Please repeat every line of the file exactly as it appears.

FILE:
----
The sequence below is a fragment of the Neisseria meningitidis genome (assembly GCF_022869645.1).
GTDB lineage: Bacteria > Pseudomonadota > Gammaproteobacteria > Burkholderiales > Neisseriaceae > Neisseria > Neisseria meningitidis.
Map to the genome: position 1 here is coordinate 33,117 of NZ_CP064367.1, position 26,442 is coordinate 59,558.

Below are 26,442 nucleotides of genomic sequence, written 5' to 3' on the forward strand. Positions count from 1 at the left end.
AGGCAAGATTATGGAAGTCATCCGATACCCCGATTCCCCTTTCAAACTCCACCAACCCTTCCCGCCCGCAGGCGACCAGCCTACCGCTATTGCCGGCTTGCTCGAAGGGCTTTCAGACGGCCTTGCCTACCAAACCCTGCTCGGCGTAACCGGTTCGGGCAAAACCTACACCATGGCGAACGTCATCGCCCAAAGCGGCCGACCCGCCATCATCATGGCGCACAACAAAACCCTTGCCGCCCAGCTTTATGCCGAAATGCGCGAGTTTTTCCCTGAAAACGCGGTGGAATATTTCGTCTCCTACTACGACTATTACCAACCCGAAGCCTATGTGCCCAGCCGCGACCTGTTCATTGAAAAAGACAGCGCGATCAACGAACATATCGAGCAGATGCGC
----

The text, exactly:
The sequence below is a fragment of the Neisseria meningitidis genome (assembly GCF_022869645.1).
GTDB lineage: Bacteria > Pseudomonadota > Gammaproteobacteria > Burkholderiales > Neisseriaceae > Neisseria > Neisseria meningitidis.
Map to the genome: position 1 here is coordinate 33,117 of NZ_CP064367.1, position 26,442 is coordinate 59,558.

Below are 26,442 nucleotides of genomic sequence, written 5' to 3' on the forward strand. Positions count from 1 at the left end.
AGGCAAGATTATGGAAGTCATCCGATACCCCGATTCCCCTTTCAAACTCCACCAACCCTTCCCGCCCGCAGGCGACCAGCCTACCGCTATTGCCGGCTTGCTCGAAGGGCTTTCAGACGGCCTTGCCTACCAAACCCTGCTCGGCGTAACCGGTTCGGGCAAAACCTACACCATGGCGAACGTCATCGCCCAAAGCGGCCGACCCGCCATCATCATGGCGCACAACAAAACCCTTGCCGCCCAGCTTTATGCCGAAATGCGCGAGTTTTTCCCTGAAAACGCGGTGGAATATTTCGTCTCCTACTACGACTATTACCAACCCGAAGCCTATGTGCCCAGCCGCGACCTGTTCATTGAAAAAGACAGCGCGATCAACGAACATATCGAGCAGATGCGC